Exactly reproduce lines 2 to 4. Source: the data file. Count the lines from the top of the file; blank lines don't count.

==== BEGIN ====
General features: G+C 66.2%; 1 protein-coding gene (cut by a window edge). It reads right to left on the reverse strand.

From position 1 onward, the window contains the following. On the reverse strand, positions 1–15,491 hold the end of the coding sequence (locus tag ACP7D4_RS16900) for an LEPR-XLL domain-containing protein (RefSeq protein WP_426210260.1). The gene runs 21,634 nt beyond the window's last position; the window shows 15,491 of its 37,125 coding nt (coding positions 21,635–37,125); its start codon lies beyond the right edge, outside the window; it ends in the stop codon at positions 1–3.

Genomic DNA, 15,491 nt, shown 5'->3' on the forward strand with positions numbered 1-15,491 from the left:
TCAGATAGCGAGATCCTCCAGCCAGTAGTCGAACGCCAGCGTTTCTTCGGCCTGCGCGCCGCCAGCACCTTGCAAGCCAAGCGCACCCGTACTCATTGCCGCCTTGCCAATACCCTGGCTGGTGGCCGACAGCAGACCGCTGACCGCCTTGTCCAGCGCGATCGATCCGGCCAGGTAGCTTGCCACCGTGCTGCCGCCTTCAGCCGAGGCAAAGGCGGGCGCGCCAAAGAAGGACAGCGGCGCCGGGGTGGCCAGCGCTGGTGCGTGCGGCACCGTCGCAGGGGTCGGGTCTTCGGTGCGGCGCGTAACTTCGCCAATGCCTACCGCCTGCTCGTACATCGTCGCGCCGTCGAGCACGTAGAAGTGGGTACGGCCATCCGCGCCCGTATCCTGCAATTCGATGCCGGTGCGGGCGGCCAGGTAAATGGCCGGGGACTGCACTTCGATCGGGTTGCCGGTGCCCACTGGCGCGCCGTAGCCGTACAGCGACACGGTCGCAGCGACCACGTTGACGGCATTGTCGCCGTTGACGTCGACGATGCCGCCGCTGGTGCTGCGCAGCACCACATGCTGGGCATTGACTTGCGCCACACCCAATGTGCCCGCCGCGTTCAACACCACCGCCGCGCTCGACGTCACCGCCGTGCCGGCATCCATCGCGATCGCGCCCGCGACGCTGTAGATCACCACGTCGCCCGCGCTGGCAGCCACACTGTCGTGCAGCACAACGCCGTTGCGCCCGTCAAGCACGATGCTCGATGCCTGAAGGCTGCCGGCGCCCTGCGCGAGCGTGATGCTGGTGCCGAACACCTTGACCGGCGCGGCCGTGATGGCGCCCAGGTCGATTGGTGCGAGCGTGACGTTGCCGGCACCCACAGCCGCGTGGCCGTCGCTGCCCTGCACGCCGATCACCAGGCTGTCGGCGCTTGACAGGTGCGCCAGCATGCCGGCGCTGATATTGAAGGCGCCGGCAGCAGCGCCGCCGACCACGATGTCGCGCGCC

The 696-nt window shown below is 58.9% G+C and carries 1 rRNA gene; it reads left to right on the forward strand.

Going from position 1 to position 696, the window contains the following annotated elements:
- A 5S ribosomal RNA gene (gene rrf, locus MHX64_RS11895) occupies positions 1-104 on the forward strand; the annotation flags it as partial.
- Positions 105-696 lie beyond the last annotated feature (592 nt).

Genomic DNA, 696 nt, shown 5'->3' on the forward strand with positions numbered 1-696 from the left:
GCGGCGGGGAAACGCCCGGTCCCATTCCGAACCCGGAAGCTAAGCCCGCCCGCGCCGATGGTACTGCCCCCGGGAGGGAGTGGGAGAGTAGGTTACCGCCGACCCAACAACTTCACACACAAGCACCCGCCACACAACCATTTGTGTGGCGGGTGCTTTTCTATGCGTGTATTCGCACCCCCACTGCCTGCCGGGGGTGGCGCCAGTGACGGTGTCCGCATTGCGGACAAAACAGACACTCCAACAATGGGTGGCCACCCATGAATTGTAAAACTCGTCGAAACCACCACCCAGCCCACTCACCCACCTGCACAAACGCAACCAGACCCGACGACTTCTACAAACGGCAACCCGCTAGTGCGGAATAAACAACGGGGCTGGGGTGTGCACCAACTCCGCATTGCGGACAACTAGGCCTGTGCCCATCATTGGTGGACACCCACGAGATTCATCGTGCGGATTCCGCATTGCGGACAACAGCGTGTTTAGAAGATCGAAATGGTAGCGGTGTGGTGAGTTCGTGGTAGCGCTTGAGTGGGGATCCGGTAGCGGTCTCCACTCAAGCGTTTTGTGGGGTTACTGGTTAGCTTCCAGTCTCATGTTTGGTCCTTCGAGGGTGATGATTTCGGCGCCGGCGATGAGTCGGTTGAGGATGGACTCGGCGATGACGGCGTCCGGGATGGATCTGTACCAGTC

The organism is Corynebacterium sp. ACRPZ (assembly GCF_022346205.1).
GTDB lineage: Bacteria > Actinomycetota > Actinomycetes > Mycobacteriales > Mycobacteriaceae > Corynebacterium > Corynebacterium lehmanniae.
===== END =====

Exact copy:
From position 1 onward, the window contains the following. On the reverse strand, positions 1–15,491 hold the end of the coding sequence (locus tag ACP7D4_RS16900) for an LEPR-XLL domain-containing protein (RefSeq protein WP_426210260.1). The gene runs 21,634 nt beyond the window's last position; the window shows 15,491 of its 37,125 coding nt (coding positions 21,635–37,125); its start codon lies beyond the right edge, outside the window; it ends in the stop codon at positions 1–3.

Genomic DNA, 15,491 nt, shown 5'->3' on the forward strand with positions numbered 1-15,491 from the left:
TCAGATAGCGAGATCCTCCAGCCAGTAGTCGAACGCCAGCGTTTCTTCGGCCTGCGCGCCGCCAGCACCTTGCAAGCCAAGCGCACCCGTACTCATTGCCGCCTTGCCAATACCCTGGCTGGTGGCCGACAGCAGACCGCTGACCGCCTTGTCCAGCGCGATCGATCCGGCCAGGTAGCTTGCCACCGTGCTGCCGCCTTCAGCCGAGGCAAAGGCGGGCGCGCCAAAGAAGGACAGCGGCGCCGGGGTGGCCAGCGCTGGTGCGTGCGGCACCGTCGCAGGGGTCGGGTCTTCGGTGCGGCGCGTAACTTCGCCAATGCCTACCGCCTGCTCGTACATCGTCGCGCCGTCGAGCACGTAGAAGTGGGTACGGCCATCCGCGCCCGTATCCTGCAATTCGATGCCGGTGCGGGCGGCCAGGTAAATGGCCGGGGACTGCACTTCGATCGGGTTGCCGGTGCCCACTGGCGCGCCGTAGCCGTACAGCGACACGGTCGCAGCGACCACGTTGACGGCATTGTCGCCGTTGACGTCGACGATGCCGCCGCTGGTGCTGCGCAGCACCACATGCTGGGCATTGACTTGCGCCACACCCAATGTGCCCGCCGCGTTCAACACCACCGCCGCGCTCGACGTCACCGCCGTGCCGGCATCCATCGCGATCGCGCCCGCGACGCTGTAGATCACCACGTCGCCCGCGCTGGCAGCCACACTGTCGTGCAGCACAACGCCGTTGCGCCCGTCAAGCACGATGCTCGATGCCTGAAGGCTGCCGGCGCCCTGCGCGAGCGTGATGCTGGTGCCGAACACCTTGACCGGCGCGGCCGTGATGGCGCCCAGGTCGATTGGTGCGAGCGTGACGTTGCCGGCACCCACAGCCGCGTGGCCGTCGCTGCCCTGCACGCCGATCACCAGGCTGTCGGCGCTTGACAGGTGCGCCAGCATGCCGGCGCTGATATTGAAGGCGCCGGCAGCAGCGCCGCCGACCACGATGTCGCGCGCC